2000 was a great year for me. I had a dream job as a co editor in a literary magazine. I was working on a thesis for my Master degree. A paperwork I wrote during one of my courses was published as an article in an academic magazine. I had already published one children book, completed my second book and was in the process of finding a publishing house for it. I was very happy that year.
That year I also met my husband Ari online (on mIRC). A year later we were married and I moved from Israel to the US to be with him. The move was good for my thesis work. In the US I found a wide range of books and research than I had in Israel. In my work I explored the image of women in Irish national poetry and its development in history. Research of Irish Literature, culture, and history is not very developed in Israel as it is in the US. I kept on writing fiction in Hebrew, though the geographical distance from the Israeli culture made me feel like an orphan, a cultural orphan. My editorial skills were in the Hebrew language, not in English. I went though a period of grief. The immigration striped me off from my lingual professional skills.
At a young age I promised myself that will never become an immigrant. I was very much aware of the social setback, the hardship, and struggle that my family had experienced for three generations since the immigration from Yemen to Israel in 1949. It is not easy to live on the outskirts of society and be a sub citizen in a country you call home. My parents never had the chance to peruse higher education, but they knew that this would be the key for their children's ability to assimilate in the mainstream society. They worked really hard to be able to afford higher and wider education for their children.
I did learn English in Israel. Most of my learning books were in English. Understanding a foreign language is different from speaking it. Writing is by far the hardest thing to do in a foreign language. Writing in the mother tongue language is scary. writing in a foreign language is terrifying on the verge of paralyzing. The biggest mistake people do, when speaking or writing in a foreign language, is crafting their sentences using their mother tongue’s syntax. Some kind people would say it is poetic. English teachers would simply say it is a bad English.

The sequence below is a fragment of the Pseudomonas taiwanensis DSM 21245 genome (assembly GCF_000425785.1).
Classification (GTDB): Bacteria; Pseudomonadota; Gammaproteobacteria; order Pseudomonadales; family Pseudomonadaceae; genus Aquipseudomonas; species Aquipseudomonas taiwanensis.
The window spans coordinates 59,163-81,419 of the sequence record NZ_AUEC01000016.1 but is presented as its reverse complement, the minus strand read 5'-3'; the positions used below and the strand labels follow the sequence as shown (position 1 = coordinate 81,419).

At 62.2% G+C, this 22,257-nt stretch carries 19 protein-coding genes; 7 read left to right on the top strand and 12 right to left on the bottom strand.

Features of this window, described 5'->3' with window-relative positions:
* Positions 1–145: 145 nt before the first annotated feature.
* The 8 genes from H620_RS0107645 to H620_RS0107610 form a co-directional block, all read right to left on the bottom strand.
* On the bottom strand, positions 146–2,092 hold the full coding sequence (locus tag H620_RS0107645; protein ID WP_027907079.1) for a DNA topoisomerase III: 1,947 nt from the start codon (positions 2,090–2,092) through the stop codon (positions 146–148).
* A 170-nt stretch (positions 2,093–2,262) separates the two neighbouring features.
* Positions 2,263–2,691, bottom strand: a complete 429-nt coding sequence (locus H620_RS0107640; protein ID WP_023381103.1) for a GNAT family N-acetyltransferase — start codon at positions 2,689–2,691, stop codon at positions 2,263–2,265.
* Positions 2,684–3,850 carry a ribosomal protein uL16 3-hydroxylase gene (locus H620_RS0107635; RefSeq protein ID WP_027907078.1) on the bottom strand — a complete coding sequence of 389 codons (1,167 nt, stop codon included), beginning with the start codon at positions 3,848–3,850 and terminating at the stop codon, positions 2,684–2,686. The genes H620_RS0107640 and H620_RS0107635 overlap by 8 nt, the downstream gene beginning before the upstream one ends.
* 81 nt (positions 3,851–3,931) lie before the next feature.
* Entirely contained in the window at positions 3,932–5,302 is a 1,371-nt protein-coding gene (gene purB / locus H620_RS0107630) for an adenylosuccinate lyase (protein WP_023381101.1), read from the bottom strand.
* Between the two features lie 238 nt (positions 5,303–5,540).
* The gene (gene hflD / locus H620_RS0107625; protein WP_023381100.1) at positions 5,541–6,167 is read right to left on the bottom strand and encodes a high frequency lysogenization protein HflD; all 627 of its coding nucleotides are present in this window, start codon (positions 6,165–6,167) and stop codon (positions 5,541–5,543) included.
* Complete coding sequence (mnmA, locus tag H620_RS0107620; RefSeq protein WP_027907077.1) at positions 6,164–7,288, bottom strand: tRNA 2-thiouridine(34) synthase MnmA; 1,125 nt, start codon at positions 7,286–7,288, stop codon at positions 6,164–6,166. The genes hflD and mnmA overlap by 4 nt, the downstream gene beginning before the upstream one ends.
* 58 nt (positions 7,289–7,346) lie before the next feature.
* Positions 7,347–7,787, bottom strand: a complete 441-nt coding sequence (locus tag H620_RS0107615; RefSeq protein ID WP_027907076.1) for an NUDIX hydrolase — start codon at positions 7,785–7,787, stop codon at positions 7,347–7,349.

For me writing in the local language means to take part in the society I live within. But for many years in the US I was terrified to write in English. I was terrified of making mistakes. For many years I lived feeling like a handicapped, not being able to use a major part of me. The change came in 2005, at the dog park where I met Paul. He told me about writing classes he took at the University of Washington in Seattle. I wasn’t sure if my English was good enough to write literature, but Paul had no doubt that I will do fine. I took the challenge. My first writing teacher was the author Scott Driscoll. In 2008 I took the UW screenwriting class with Mark Handley (Nell) and Mary Elder. These two classes were life-transforming experiences for me. With the guidance and encouragement I got from the teachers and students I realized that I was able to communicate with people who grew up in different cultures through my writing.
Despite my initial literary despair, today I look at my immigration as a blessing. I had an opportunity to experience myself what it means to be an immigrant. This process sharpened my sensitivity to different social and environmental issues. Had I stayed in my birth country I would have never been aware of them. My ability to see events from different points of view is much wider than ever before. My teacher Mark used to say that problems are opportunities. Eventually it was my choice to stop grieving and feel sorry for myself, and start taking advantage of what I have around me. When I started writing this blog I decided that it is time for me to dare and write in English to the public. I have stories to tell.